Eli Friedland Jankelowitz
Learning and growing; aiming for peace and kindness.

War Diary of a Nation – One Month Too Long

I don’t know your name. In fact, we’ve probably never met. If I was asked the colour of your eyes or the sound of your laughter when you’re genuinely happy, I couldn’t tell you. But if I was asked to describe you, I would say you look like my brother. Because nothing has ever felt more personal. 

Teardrops stand at attention. I would say the smallest thing calls them forth, but that would be a lie and you know it. Nothing is small these days. An empty carriage creaks eerily in a destroyed town. You’re gone, as is she, and him, and them. And that is simply too much to bear. The light of 1400 universes extinguished. 

I picked pomegranates this week. The crowned fruit begs for attention at the centre of your table. And you should know, a table is set and it waits for you, empty seats beckoning your presence. The Jewish Ghetto. Tel Aviv. Bondi. Nelson Mandela Bridge releases its red balloons and I watch them float up into the summer sky, calling for your return. Yellow ribbons guide the way.

War creates us and it creates them. Fear and hate. It makes us ashamed of our thoughts, disappointed by our fears. Why did I cross the road, I find myself wondering? Or get off the bus a stop early? The danger has never felt so real. All is upside down. When did an M-16 start to comfort me? This has been the longest month and you are all so far away in this tiny place we call home. It’s hard to breathe when the sounds of war rattle above you, inside of you.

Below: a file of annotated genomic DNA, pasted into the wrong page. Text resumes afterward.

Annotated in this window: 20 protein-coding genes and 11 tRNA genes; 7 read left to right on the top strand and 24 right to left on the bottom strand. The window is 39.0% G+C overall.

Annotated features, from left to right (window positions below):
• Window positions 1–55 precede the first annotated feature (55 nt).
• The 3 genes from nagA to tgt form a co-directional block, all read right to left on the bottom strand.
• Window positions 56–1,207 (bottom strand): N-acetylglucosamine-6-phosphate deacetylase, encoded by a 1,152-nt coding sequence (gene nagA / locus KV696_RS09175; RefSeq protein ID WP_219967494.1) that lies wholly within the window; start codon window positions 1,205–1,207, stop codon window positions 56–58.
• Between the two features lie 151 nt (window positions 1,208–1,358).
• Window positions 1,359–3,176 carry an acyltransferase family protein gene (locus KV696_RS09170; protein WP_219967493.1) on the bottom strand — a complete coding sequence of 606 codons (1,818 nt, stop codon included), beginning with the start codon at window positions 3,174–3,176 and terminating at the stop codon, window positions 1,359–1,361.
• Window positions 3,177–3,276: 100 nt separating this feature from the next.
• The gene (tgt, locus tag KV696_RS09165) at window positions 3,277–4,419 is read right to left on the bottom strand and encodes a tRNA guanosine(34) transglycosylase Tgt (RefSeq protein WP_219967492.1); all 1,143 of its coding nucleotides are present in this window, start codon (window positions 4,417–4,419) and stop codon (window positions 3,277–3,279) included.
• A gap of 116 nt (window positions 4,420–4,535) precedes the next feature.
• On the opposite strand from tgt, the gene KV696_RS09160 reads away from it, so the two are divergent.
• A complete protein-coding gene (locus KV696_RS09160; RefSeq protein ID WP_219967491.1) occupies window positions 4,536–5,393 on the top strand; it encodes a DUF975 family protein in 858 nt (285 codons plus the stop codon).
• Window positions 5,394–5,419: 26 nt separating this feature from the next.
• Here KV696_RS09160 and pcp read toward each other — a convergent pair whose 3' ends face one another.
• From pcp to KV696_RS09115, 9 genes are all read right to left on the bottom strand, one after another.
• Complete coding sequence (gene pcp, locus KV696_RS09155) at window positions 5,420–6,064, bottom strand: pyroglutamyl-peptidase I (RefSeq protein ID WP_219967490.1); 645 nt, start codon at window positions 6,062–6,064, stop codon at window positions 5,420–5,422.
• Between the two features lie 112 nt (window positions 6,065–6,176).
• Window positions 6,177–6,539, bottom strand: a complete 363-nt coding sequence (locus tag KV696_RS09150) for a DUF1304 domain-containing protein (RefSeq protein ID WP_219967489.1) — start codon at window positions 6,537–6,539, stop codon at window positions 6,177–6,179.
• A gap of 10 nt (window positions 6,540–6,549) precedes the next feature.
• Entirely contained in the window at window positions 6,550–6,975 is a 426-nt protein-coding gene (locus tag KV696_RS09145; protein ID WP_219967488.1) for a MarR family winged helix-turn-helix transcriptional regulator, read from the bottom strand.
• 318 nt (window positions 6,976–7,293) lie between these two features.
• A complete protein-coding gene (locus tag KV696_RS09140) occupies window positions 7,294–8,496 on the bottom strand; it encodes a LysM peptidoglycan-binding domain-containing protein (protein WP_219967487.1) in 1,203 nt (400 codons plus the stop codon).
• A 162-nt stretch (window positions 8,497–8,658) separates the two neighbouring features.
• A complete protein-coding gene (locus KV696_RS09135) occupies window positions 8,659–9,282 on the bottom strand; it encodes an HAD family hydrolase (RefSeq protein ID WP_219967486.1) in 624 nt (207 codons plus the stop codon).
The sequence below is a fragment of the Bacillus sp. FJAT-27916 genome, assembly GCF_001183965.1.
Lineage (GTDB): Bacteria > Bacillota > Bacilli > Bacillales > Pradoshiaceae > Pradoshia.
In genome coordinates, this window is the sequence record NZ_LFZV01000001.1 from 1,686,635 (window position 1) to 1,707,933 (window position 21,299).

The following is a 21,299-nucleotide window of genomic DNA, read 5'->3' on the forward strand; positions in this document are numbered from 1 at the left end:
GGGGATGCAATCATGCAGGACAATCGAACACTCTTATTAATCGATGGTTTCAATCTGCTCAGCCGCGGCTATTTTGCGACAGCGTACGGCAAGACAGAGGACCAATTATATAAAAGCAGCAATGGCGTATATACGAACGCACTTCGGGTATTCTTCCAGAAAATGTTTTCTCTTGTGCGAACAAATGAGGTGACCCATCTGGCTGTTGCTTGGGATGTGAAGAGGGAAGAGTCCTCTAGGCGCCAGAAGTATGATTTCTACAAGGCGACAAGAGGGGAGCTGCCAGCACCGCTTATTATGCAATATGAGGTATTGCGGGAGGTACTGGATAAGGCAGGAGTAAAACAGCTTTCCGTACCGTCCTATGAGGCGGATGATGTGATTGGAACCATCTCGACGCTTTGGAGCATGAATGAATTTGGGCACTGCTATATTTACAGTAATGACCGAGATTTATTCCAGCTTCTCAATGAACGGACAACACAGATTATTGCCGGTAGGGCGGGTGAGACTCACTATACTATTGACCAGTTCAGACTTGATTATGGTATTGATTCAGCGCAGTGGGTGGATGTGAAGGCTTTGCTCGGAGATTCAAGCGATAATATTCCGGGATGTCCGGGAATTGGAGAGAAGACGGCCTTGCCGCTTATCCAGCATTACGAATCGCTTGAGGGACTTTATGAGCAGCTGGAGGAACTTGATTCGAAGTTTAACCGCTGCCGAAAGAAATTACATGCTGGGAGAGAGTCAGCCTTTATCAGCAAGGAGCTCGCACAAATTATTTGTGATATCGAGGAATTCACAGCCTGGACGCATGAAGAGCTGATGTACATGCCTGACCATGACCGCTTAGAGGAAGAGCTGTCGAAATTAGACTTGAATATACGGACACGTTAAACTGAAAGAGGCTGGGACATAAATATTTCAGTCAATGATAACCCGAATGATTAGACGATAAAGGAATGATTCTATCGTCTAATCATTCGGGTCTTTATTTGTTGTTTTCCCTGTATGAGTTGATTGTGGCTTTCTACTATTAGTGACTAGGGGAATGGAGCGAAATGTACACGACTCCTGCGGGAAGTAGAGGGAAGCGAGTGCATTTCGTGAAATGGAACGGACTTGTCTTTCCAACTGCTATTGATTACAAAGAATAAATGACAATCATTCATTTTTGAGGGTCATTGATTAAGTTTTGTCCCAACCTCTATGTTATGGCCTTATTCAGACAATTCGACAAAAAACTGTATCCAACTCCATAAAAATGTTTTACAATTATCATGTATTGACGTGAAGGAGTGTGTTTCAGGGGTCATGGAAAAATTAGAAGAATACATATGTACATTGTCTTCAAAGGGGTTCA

Your eyes are so familiar. I’m certain our paths have crossed. Maybe you served me hummus and called me ‘mami’ or ‘motek.’ Maybe we met on the bus and you moved your gun over so I could sit down. Or maybe you shouted at me on the bus and I wished we had never met at all. Maybe we met in basic training. Or my cousin sent a dozen thank you notes to the soldiers keeping us safe and you were the recipient; a subtle salute. And maybe it brought a smile to your face for a moment or two. The fading one I’m staring at now. Your smile is so bright. Was.  

All that really matters now is that I knew you. I hope to know you; to meet you again. Each night I pray that our paths cross again at a beautifully set table, 230 chairs filled 

raising their glasses to life. לחיים

About the Author
Eli made Aliyah from Vancouver, Canada six years ago. During her military service, she served as a letter writer in the IAF's foreign affairs department. She currently studies law and works as an English language editor.
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